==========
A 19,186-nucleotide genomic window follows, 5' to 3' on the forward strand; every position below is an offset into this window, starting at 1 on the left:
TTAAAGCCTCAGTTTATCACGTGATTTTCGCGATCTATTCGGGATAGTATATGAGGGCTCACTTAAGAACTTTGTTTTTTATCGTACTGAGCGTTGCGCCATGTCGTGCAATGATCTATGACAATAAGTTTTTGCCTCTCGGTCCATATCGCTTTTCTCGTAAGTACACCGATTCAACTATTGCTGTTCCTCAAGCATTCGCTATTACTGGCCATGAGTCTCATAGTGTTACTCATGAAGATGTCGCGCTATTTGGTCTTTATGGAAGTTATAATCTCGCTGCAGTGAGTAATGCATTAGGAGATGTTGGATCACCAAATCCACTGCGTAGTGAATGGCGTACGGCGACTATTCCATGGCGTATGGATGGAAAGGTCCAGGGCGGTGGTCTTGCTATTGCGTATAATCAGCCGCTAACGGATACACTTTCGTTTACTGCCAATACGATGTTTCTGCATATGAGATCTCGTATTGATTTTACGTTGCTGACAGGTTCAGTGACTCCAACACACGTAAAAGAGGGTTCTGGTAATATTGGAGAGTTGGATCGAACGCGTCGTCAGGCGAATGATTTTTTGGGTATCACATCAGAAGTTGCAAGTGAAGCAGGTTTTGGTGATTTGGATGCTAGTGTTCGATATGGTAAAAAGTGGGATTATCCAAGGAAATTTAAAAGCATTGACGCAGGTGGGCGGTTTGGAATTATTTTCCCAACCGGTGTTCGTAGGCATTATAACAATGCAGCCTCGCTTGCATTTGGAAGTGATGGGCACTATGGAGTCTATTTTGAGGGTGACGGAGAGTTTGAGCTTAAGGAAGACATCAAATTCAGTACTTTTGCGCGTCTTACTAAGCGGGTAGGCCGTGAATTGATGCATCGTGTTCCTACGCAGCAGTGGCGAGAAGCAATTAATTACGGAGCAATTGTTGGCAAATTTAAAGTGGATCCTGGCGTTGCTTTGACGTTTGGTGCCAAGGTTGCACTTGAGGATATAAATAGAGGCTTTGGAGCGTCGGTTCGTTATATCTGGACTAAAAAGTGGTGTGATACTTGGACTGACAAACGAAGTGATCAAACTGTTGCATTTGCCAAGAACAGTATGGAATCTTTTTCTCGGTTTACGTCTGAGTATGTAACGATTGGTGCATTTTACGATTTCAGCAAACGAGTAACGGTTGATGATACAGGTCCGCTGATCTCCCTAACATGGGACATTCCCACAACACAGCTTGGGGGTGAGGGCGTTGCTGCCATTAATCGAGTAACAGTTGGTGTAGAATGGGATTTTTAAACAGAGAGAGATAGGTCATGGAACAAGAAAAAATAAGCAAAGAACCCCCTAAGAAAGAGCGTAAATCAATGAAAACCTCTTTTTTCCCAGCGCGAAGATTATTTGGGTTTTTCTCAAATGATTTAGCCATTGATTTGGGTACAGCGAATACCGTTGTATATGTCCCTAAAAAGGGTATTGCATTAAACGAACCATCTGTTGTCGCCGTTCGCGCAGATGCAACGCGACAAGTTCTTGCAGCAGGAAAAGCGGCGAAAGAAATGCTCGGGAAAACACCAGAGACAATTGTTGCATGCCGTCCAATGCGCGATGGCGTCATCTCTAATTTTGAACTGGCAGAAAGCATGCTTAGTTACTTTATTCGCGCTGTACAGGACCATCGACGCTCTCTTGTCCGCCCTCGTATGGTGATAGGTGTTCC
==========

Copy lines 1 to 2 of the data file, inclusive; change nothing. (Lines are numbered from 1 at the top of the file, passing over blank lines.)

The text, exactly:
A 19,186-nucleotide genomic window follows, 5' to 3' on the forward strand; every position below is an offset into this window, starting at 1 on the left:
TTAAAGCCTCAGTTTATCACGTGATTTTCGCGATCTATTCGGGATAGTATATGAGGGCTCACTTAAGAACTTTGTTTTTTATCGTACTGAGCGTTGCGCCATGTCGTGCAATGATCTATGACAATAAGTTTTTGCCTCTCGGTCCATATCGCTTTTCTCGTAAGTACACCGATTCAACTATTGCTGTTCCTCAAGCATTCGCTATTACTGGCCATGAGTCTCATAGTGTTACTCATGAAGATGTCGCGCTATTTGGTCTTTATGGAAGTTATAATCTCGCTGCAGTGAGTAATGCATTAGGAGATGTTGGATCACCAAATCCACTGCGTAGTGAATGGCGTACGGCGACTATTCCATGGCGTATGGATGGAAAGGTCCAGGGCGGTGGTCTTGCTATTGCGTATAATCAGCCGCTAACGGATACACTTTCGTTTACTGCCAATACGATGTTTCTGCATATGAGATCTCGTATTGATTTTACGTTGCTGACAGGTTCAGTGACTCCAACACACGTAAAAGAGGGTTCTGGTAATATTGGAGAGTTGGATCGAACGCGTCGTCAGGCGAATGATTTTTTGGGTATCACATCAGAAGTTGCAAGTGAAGCAGGTTTTGGTGATTTGGATGCTAGTGTTCGATATGGTAAAAAGTGGGATTATCCAAGGAAATTTAAAAGCATTGACGCAGGTGGGCGGTTTGGAATTATTTTCCCAACCGGTGTTCGTAGGCATTATAACAATGCAGCCTCGCTTGCATTTGGAAGTGATGGGCACTATGGAGTCTATTTTGAGGGTGACGGAGAGTTTGAGCTTAAGGAAGACATCAAATTCAGTACTTTTGCGCGTCTTACTAAGCGGGTAGGCCGTGAATTGATGCATCGTGTTCCTACGCAGCAGTGGCGAGAAGCAATTAATTACGGAGCAATTGTTGGCAAATTTAAAGTGGATCCTGGCGTTGCTTTGACGTTTGGTGCCAAGGTTGCACTTGAGGATATAAATAGAGGCTTTGGAGCGTCGGTTCGTTATATCTGGACTAAAAAGTGGTGTGATACTTGGACTGACAAACGAAGTGATCAAACTGTTGCATTTGCCAAGAACAGTATGGAATCTTTTTCTCGGTTTACGTCTGAGTATGTAACGATTGGTGCATTTTACGATTTCAGCAAACGAGTAACGGTTGATGATACAGGTCCGCTGATCTCCCTAACATGGGACATTCCCACAACACAGCTTGGGGGTGAGGGCGTTGCTGCCATTAATCGAGTAACAGTTGGTGTAGAATGGGATTTTTAAACAGAGAGAGATAGGTCATGGAACAAGAAAAAATAAGCAAAGAACCCCCTAAGAAAGAGCGTAAATCAATGAAAACCTCTTTTTTCCCAGCGCGAAGATTATTTGGGTTTTTCTCAAATGATTTAGCCATTGATTTGGGTACAGCGAATACCGTTGTATATGTCCCTAAAAAGGGTATTGCATTAAACGAACCATCTGTTGTCGCCGTTCGCGCAGATGCAACGCGACAAGTTCTTGCAGCAGGAAAAGCGGCGAAAGAAATGCTCGGGAAAACACCAGAGACAATTGTTGCATGCCGTCCAATGCGCGATGGCGTCATCTCTAATTTTGAACTGGCAGAAAGCATGCTTAGTTACTTTATTCGCGCTGTACAGGACCATCGACGCTCTCTTGTCCGCCCTCGTATGGTGATAGGTGTTCC